If you’re visiting the Treetop Walk, please note that there is a one-way traffic system in place. Enter from the Bukit Peirce entrance via Peirce Track, and the bridge will end along the Petaling Trail.
Sungei Buloh Wetland Reserve
Sungei Buloh is a real treat for birdwatchers. During the migratory months of September to March, you can see migratory birds from places halfway round the world as they make a stop here, before heading to their final destination of Australia to escape the harsh winter months.
The Ruddy Turnstone in particular, makes a tremendous migration from Siberia to Australia, stopping at Singapore for a brief rest along the way. If you’re lucky enough to spot a Ruddy Turnstone here, do take the time to appreciate the fact that they probably flew over 6,000km from Siberia to Singapore. It still has another 4,000km to go before its final destination at Australia, making this an ultramarathon of an entirely different scale!
A warning for nature-lovers: crocodiles have been spotted in this wetland reserve! If you spot a crocodile along the visitor trails, stay calm and back away slowly. Do not provoke them, as crocodiles are known to be aggressive!
Gazetted as a Nature Reserve in 2001, the 130 hectares Sungei Buloh Weland Reserve is also part of the ASEAN Heritage Parks, a distinction it shares with the Bukit Timah Nature Reserve.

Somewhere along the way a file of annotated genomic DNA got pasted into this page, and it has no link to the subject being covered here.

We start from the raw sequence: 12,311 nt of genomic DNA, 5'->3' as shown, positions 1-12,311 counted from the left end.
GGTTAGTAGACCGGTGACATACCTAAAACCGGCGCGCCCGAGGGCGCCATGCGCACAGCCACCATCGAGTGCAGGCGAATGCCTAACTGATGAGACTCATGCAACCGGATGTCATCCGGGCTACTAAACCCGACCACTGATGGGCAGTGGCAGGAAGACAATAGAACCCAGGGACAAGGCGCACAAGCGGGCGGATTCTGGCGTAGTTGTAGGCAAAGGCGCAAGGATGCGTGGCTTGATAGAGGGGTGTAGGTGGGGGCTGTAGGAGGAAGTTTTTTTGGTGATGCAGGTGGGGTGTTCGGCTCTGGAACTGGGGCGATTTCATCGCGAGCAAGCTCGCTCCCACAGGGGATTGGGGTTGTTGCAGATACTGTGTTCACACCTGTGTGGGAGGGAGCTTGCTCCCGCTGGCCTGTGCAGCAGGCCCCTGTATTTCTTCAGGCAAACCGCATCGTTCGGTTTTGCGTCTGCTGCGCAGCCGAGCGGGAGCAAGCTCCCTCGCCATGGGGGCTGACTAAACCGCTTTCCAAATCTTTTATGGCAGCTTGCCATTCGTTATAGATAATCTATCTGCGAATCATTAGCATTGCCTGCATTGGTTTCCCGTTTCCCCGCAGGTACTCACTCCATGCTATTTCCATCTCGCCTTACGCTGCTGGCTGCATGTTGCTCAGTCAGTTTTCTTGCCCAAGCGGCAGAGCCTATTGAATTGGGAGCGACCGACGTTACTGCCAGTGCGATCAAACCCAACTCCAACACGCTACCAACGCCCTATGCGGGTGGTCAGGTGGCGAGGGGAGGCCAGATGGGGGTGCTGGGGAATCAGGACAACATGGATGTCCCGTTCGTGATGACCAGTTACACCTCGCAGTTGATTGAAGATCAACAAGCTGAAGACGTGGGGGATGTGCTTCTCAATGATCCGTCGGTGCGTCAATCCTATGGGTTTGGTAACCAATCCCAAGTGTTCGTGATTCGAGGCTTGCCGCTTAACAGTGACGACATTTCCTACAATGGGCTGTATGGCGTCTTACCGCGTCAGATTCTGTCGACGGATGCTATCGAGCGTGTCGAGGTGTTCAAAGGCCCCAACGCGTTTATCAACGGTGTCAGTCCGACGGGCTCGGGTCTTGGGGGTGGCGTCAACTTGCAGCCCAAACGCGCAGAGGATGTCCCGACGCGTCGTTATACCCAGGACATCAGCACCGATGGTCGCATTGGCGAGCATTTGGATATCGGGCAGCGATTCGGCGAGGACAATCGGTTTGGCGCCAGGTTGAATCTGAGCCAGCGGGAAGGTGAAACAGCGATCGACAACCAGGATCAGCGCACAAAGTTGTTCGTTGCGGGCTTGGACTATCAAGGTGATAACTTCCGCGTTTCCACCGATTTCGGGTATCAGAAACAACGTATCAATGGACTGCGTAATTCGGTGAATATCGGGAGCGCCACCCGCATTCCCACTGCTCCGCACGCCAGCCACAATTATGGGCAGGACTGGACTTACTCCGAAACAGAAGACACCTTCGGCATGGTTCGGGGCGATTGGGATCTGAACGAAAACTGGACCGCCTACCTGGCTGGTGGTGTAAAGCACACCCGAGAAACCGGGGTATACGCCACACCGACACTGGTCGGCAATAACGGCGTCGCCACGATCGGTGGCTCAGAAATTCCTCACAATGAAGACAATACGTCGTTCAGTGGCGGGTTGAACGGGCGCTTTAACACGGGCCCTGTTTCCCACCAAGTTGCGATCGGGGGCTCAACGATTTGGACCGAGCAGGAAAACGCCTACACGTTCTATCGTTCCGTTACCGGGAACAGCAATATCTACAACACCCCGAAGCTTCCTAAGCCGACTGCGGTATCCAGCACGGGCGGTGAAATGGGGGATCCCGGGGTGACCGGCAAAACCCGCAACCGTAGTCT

Experience the Sungei Buloh Wetland Reserve:
Unfortunately, running is not allowed at the Sungei Buloh Wetland Reserve because of the potential disruption of native wildlife. But hiking is allowed, so bring your camera and follow this NParks guide to explore the wonderful mangrove habitat!
Bukit Timah Nature Reserve
The Bukit Timah Nature Reserve (BTNR) is home to at least 40% of Singapore’s native flora and fauna, even though it occupies only 0.2% of Singapore’s land area. It also contains Bukit Timah Hill, which is Singapore’s highest point at 163.33m!
With over 500 species of animals, it’s no wonder Bukit Timah Nature Reserve is a popular place for nature lovers. Be fascinated (or horrified) by the Giant Forest Ant, which can grow almost 3cm long! The Greater Racket-Tailed Drongo, a distinctively beautiful bird which has two elongated outer-tail feathers with webbed tips.
Experience the Bukit Timah Nature Reserve:
Due to erosion and other problems, NParks has closed the BTNR for restoration works. The main road trail leading to the summit of Bukit Timah Hill will be reopened on weekends to the public on March 2015, while the rest of the nature reserve will undergo a two year facelift.
A great alternative would be to explore the Wallace Trail at nearby Dairy Farm Park. Be sure to soak in the view at the peaceful Singapore Quarry, which is at the southern end of the park. The quarry has been converted into a wetland, so you can see plenty of birds hunting for food on the surface of the water!
Reignite Your Love for Nature
If the Safari Zoo Run earlier this year reignited your love for wildlife, exploring these trails will definitely bring you closer to nature. Which nature reserve will you explore first?